A male-specific role for p38 mitogen-activated protein kinase in germ cell sex differentiation in mice

Ewen, Katherine, Jackson, Andrew, Wilhelm, Dagmar and Koopman, Peter (2010) A male-specific role for p38 mitogen-activated protein kinase in germ cell sex differentiation in mice. Biology of Reproduction, 83 6: 1005-1014. doi:10.1095/biolreprod.110.086801


Author Ewen, Katherine
Jackson, Andrew
Wilhelm, Dagmar
Koopman, Peter
Title A male-specific role for p38 mitogen-activated protein kinase in germ cell sex differentiation in mice
Formatted title
A male-specific role for p38 mitogen-activated protein kinase in germ cell sex differentiation in mice1
Journal name Biology of Reproduction   Check publisher's open access policy
ISSN 0006-3363
1529-7268
0523-6754
Publication date 2010-12-01
Year available 2010
Sub-type Article (original research)
DOI 10.1095/biolreprod.110.086801
Open Access Status
Volume 83
Issue 6
Start page 1005
End page 1014
Total pages 10
Editor Bernard Robaire
Bruce D. Murphy
Place of publication Madison, WI, U.S.A.
Publisher Society for the Study of Reproduction
Language eng
Abstract Germ cell sex differentialion in the mouse embryo is denoted by meiosis entry in females and mitotic arrest in males. Because p38 mitogen-activated protein kinase (MAPK) signaling initiates mitotic arrest in other differentiating cell types, we investigated its potential role in XY germ cell differentiation in mice. We report that p38 MAPK is phosphorylated and therefore activated only in XY germ cells around the time of sex differentiation. Quantitative RT-PCR analysis showed that 14 known targets of p:38 MAPK signaling are expressed in the embryonic gonads at this time and that five of these targets (Mapkapk5, Max, Myc, Hbp1, and Cebpa) have expression profiles similar to that of activated p38 MAPK. Inhibition of p38 MAPK. signaling in XY germ cells ex vivo reduced expression of the pluripotency marker POU5F1 and increased the expression of Stra8 and SYCP3, premeiosis and meiosis markers, respectively, to levels approaching those observed in XX germ cells. These data suggest that p38 MAPK signaling antagonizes entry into meiosis in XY germ cells, instead directing them toward mitotic quiescence and a spermatogenic fate.
Formatted abstract
Germ cell sex differentiation in the mouse embryo is denoted by meiosis entry in females and mitotic arrest in males. Because p38 mitogen-activated protein kinase (MAPK) signaling initiates mitotic arrest in other differentiating cell types, we investigated its potential role in XY germ cell differentiation in mice. We report that p38 MAPK is phosphorylated and therefore activated only in XY germ cells around the time of sex differentiation. Quantitative RT-PCR analysis showed that 14 known targets of p38 MAPK signaling are expressed in the embryonic gonads at this time and that five of these targets (Mapkapk5, Max, Myc, Hbp1, and Cebpa) have expression profiles similar to that of activated p38 MAPK. Inhibition of p38 MAPK signaling in XY germ cells ex vivo reduced expression of the pluripotency marker POU5F1 and increased the expression of Stra8 and SYCP3, premeiosis and meiosis markers, respectively, to levels approaching those observed in XX germ cells. These data suggest that p38 MAPK signaling antagonizes entry into meiosis in XY germ cells, instead directing them toward mitotic quiescence and a spermatogenic fate.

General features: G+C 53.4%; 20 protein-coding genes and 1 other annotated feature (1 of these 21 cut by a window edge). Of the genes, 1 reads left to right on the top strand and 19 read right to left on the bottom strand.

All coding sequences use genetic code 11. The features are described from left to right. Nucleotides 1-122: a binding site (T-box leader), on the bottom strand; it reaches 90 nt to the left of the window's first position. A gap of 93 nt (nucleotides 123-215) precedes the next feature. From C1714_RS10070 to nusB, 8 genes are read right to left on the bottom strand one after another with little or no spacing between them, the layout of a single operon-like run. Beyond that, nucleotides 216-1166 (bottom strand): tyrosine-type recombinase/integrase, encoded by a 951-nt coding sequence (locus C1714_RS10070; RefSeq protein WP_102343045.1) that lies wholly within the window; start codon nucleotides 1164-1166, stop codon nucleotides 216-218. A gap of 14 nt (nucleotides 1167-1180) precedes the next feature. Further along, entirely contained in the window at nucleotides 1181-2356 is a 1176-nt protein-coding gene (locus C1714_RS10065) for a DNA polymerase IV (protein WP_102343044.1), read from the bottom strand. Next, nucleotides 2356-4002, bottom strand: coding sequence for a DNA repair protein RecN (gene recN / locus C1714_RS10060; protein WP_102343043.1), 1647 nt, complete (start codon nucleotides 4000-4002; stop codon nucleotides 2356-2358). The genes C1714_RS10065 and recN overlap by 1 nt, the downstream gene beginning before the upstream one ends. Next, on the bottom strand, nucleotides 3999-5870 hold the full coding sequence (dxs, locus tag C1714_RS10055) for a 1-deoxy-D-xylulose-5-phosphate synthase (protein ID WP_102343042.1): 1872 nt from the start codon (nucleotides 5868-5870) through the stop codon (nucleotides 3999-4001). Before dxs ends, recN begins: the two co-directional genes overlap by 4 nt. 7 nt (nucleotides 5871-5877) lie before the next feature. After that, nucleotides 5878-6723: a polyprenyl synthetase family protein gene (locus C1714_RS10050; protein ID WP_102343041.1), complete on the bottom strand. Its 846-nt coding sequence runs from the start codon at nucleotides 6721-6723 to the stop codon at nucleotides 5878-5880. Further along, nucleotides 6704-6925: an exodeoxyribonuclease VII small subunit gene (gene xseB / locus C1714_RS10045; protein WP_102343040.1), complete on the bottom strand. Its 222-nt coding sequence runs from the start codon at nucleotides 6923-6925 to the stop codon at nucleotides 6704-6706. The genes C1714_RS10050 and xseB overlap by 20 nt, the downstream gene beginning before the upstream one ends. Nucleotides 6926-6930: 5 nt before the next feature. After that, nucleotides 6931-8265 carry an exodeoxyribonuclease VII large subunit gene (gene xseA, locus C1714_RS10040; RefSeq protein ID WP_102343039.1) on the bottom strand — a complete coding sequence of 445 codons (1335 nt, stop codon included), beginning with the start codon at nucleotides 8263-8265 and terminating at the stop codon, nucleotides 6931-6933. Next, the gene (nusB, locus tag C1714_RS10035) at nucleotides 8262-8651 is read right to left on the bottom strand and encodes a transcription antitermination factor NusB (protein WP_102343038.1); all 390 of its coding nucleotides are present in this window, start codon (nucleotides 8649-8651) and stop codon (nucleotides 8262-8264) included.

© 2010 by the Society for the Study of Reproduction, Inc.
Keyword Developmental biology
Differentiation
Germ cell
Kinases
Meiosis
Mitotic arrest
Testis
p38 MAPK
Transcriptional repressor Hbp1
Signal-transduction pathway
MAP kinase
c-Myc
Retinoic acid
Mouse gonads
Chromosome synapsis
Reduced fertility
Tumor suppression
Gene-expression
Q-Index Code C1
Q-Index Status Confirmed Code
Institutional Status UQ

Document type: Journal Article
Sub-type: Article (original research)
Collections: Official 2011 Collection
Institute for Molecular Bioscience - Publications
 
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Citation counts: TR Web of Science Citation Count  Cited 14 times in Thomson Reuters Web of Science Article | Citations
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Created: Sun, 19 Dec 2010, 10:15:36 EST